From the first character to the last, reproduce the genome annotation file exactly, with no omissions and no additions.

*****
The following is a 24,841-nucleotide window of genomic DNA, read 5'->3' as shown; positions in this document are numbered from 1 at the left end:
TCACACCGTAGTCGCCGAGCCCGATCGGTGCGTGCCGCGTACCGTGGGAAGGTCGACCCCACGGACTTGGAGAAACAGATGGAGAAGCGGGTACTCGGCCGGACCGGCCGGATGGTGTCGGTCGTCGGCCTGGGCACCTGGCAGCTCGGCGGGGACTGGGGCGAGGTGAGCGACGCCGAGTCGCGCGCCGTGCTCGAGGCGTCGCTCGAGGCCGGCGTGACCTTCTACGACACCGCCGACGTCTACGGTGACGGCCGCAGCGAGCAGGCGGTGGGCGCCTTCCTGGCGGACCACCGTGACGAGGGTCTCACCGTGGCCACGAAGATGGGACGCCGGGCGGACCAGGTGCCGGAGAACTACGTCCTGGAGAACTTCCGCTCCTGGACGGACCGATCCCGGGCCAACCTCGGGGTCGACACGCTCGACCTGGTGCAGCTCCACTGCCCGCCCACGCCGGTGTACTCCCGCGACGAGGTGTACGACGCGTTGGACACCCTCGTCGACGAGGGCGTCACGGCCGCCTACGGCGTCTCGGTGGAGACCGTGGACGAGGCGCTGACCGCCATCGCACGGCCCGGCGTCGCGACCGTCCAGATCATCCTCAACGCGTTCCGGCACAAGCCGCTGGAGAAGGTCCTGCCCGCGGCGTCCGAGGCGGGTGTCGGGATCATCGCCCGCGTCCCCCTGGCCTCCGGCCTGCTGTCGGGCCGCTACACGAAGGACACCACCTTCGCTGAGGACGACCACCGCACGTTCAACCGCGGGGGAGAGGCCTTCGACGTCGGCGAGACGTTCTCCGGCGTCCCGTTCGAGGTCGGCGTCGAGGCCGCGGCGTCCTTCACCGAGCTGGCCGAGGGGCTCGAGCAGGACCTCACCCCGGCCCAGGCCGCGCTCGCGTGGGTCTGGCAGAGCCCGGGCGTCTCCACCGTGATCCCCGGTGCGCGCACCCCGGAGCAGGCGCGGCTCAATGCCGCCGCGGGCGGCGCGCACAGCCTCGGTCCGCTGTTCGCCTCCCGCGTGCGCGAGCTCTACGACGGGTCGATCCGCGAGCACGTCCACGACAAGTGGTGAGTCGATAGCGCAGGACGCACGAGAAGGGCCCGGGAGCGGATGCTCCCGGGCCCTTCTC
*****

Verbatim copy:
The following is a 24,841-nucleotide window of genomic DNA, read 5'->3' as shown; positions in this document are numbered from 1 at the left end:
TCACACCGTAGTCGCCGAGCCCGATCGGTGCGTGCCGCGTACCGTGGGAAGGTCGACCCCACGGACTTGGAGAAACAGATGGAGAAGCGGGTACTCGGCCGGACCGGCCGGATGGTGTCGGTCGTCGGCCTGGGCACCTGGCAGCTCGGCGGGGACTGGGGCGAGGTGAGCGACGCCGAGTCGCGCGCCGTGCTCGAGGCGTCGCTCGAGGCCGGCGTGACCTTCTACGACACCGCCGACGTCTACGGTGACGGCCGCAGCGAGCAGGCGGTGGGCGCCTTCCTGGCGGACCACCGTGACGAGGGTCTCACCGTGGCCACGAAGATGGGACGCCGGGCGGACCAGGTGCCGGAGAACTACGTCCTGGAGAACTTCCGCTCCTGGACGGACCGATCCCGGGCCAACCTCGGGGTCGACACGCTCGACCTGGTGCAGCTCCACTGCCCGCCCACGCCGGTGTACTCCCGCGACGAGGTGTACGACGCGTTGGACACCCTCGTCGACGAGGGCGTCACGGCCGCCTACGGCGTCTCGGTGGAGACCGTGGACGAGGCGCTGACCGCCATCGCACGGCCCGGCGTCGCGACCGTCCAGATCATCCTCAACGCGTTCCGGCACAAGCCGCTGGAGAAGGTCCTGCCCGCGGCGTCCGAGGCGGGTGTCGGGATCATCGCCCGCGTCCCCCTGGCCTCCGGCCTGCTGTCGGGCCGCTACACGAAGGACACCACCTTCGCTGAGGACGACCACCGCACGTTCAACCGCGGGGGAGAGGCCTTCGACGTCGGCGAGACGTTCTCCGGCGTCCCGTTCGAGGTCGGCGTCGAGGCCGCGGCGTCCTTCACCGAGCTGGCCGAGGGGCTCGAGCAGGACCTCACCCCGGCCCAGGCCGCGCTCGCGTGGGTCTGGCAGAGCCCGGGCGTCTCCACCGTGATCCCCGGTGCGCGCACCCCGGAGCAGGCGCGGCTCAATGCCGCCGCGGGCGGCGCGCACAGCCTCGGTCCGCTGTTCGCCTCCCGCGTGCGCGAGCTCTACGACGGGTCGATCCGCGAGCACGTCCACGACAAGTGGTGAGTCGATAGCGCAGGACGCACGAGAAGGGCCCGGGAGCGGATGCTCCCGGGCCCTTCTC